Xiaoran (Shirley) LiShirley Li Xiaoran has a B.A. in Chinese language and literature from Nanjing Normal University, China; a master’s degree in comparative literature from Nanjing Nanjing Normal University; and a master’s degree in educational psychology from the University of Connecticut. Her primary areas of research interest include foreign language anxiety, language measurement, equating and the study of DIF in cross-cultural context. Email: xiaoran.li@uconn.edu
Yujia LiYujia Yujia earned her master’s degree from Harvard Graduate School of Education, with a concentration in human development and psychology. She is interested in assessment, psychometric models and applying statistics to education research in general. She is originally from China and loves cooking and baking. Email: yujia.li@uconn.edu
Graham Rifenbarkgraham Graham worked for 3 years as a research assistant for the Center for Research Methods and Data Analysis at the University of Kansas, prior to joining the MEA program. In this capacity, he consulted on faculty-initiated research, and graduate student theses and dissertations on exploratory factor analysis, confirmatory factor analysis, missing data, software, and cross-sectional and longitudinal structural equation modeling. Aside from consulting, he served as the data analyst for an Institute of Education Sciences grant using the National Longitudinal Transitional Study (NLTS2) data set. His current research interests include model fit in ordinal regression when data are sparse, item response theory, structural equation modeling, and the implementation of Bayesian methods for estimation of these models. In his free time, he enjoys cycling and traveling the world. Email: graham.rifenbark@uconn.edu
Dani Yomtov Dani received his bachelor’s and master’s degrees in psychology from California State University, Northridge. His research interests include program evaluation, methods for improving causal inference in observational data, latent variable modeling, and test theory/development. He hopes to work as an evaluator or a psychometrician for a state education agency. Email: dani.yomtov@uconn.edu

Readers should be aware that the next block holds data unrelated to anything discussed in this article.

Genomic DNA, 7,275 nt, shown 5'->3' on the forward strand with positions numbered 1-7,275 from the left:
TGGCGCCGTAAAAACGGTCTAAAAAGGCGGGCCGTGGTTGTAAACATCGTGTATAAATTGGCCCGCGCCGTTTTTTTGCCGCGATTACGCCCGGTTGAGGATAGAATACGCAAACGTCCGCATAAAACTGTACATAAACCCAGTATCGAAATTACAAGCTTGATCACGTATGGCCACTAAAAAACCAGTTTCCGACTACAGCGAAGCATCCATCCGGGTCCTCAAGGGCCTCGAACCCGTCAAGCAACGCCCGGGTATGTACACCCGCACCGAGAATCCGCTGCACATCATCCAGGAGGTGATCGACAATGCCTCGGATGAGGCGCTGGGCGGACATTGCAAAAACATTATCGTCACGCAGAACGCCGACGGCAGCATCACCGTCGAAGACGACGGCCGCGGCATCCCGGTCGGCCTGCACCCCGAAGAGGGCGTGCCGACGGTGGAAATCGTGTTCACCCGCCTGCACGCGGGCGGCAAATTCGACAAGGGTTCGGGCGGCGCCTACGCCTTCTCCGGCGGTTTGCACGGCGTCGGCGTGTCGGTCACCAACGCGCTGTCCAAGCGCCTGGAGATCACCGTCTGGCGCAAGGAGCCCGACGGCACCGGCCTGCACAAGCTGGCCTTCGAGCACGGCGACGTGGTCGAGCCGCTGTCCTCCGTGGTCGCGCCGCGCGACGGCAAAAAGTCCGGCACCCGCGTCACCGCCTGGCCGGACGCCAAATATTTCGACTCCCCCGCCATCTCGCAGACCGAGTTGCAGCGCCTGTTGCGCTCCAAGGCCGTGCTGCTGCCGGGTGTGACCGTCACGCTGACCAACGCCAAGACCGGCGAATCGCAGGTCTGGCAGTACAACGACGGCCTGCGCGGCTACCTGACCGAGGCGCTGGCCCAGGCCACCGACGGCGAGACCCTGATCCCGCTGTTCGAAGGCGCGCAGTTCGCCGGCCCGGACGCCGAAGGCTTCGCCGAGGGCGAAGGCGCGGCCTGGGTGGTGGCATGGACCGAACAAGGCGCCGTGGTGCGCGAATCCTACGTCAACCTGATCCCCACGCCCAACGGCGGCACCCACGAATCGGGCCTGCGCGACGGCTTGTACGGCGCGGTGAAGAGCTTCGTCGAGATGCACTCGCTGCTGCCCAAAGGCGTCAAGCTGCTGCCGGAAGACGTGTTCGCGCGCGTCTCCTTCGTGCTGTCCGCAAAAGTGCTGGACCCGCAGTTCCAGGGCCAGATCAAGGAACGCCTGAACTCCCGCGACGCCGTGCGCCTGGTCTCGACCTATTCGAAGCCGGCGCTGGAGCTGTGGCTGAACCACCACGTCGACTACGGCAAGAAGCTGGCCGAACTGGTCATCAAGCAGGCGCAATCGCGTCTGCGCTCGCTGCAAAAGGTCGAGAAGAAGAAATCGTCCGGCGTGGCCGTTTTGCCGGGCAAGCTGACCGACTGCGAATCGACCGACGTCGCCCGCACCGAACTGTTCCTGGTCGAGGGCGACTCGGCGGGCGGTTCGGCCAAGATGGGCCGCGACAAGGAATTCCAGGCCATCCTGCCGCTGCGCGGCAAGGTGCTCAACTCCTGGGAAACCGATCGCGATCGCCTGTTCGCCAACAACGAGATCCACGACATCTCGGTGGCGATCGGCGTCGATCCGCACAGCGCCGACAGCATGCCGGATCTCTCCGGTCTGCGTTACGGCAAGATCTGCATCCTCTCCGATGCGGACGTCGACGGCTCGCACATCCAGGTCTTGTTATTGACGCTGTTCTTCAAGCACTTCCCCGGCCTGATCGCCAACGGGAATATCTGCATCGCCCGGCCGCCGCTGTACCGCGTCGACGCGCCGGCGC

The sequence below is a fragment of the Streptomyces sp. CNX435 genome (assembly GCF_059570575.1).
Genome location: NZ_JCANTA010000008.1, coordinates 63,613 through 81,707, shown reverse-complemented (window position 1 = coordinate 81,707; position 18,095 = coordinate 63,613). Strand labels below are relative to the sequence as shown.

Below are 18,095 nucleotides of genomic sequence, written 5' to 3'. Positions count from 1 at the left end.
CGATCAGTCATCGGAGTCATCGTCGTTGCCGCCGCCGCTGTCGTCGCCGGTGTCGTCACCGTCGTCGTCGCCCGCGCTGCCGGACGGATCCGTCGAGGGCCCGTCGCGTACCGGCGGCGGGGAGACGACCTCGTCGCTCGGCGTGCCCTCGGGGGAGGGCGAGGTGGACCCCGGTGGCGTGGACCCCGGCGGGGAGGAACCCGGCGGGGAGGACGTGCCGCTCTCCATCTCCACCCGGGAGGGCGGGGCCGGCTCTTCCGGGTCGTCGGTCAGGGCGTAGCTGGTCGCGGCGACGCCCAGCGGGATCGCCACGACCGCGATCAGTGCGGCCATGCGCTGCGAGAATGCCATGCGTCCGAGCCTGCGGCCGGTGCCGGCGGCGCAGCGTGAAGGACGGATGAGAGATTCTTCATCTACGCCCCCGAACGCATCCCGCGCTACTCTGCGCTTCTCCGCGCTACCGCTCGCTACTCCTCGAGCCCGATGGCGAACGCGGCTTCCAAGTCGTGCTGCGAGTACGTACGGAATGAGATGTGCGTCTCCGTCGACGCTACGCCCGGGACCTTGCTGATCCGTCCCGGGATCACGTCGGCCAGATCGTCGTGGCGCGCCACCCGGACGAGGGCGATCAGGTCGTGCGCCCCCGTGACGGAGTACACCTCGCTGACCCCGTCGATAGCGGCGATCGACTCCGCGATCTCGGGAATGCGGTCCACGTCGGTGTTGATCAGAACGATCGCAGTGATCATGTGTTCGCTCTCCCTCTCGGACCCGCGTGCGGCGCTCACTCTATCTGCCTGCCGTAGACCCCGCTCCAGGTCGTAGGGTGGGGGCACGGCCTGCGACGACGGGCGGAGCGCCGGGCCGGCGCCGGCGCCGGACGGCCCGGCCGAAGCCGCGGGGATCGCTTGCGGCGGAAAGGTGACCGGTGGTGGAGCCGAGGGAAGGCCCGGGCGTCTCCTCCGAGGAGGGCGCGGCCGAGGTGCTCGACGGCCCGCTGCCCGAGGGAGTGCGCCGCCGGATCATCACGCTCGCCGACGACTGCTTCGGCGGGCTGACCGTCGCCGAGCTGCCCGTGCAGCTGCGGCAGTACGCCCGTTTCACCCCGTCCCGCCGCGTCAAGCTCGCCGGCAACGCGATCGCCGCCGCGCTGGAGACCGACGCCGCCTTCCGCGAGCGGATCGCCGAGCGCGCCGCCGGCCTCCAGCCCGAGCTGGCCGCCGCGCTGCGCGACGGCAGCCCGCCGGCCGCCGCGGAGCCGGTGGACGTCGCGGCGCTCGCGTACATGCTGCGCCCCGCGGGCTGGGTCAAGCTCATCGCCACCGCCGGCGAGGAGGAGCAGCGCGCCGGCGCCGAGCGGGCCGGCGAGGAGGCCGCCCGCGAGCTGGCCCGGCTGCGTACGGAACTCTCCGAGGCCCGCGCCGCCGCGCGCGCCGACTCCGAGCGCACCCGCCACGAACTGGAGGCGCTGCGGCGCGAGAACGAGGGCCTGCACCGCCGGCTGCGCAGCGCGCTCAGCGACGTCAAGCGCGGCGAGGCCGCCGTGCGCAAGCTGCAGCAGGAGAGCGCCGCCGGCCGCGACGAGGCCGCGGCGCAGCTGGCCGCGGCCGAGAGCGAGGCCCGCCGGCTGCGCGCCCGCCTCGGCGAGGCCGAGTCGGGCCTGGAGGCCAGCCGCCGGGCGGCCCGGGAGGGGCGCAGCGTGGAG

3rd year:

David Alexandro Dave received a bachelor’s degree from Providence College, and a bachelor’s degree in industrial engineering from Columbia University. Following his undergraduate studies, he served as a management consultant and founded an information technology consulting company before changing gears and earning a master’s degree in business education from the University of Minnesota. For the past thirteen years, Dave has been a high school teacher, coach, and administrator in Connecticut. His applied experience in a secondary school setting has inspired him to do quantitative research to inform and empower educators and students. Dave’s specific research interests include predictive analytics–which stems from his life-long fascination with statistical analysis and sports–and longitudinal data analysis. Email: david.alexandro@uconn.edu
Kristen Juskiewicz Kristen received her B.A. in secondary education with a focus in the social sciences from DePaul University Honors Program in Chicago, IL in 2011. Post graduation, Kristen continued her studies to become certified in various science contents as well. Kristen began her teaching career in charter schools on Chicago’s West Side, teaching middle school science as well as high school U.S. history. Kristen also worked for Chicago Public Schools, teaching a multitude of subjects including biology and A.P. psychology.  Kristen hopes to acquire the knowledge necessary to measure, evaluate and assess the many programs in schools to determine which, if any, are truly making an impact for students. She is currently a research assistant on a NSF funded grant. In her free time, when she has any, Kristen likes to sing, paint and watch HGTV with her cat Cali Mae. Email: kristen.juskiewicz@uconn.edu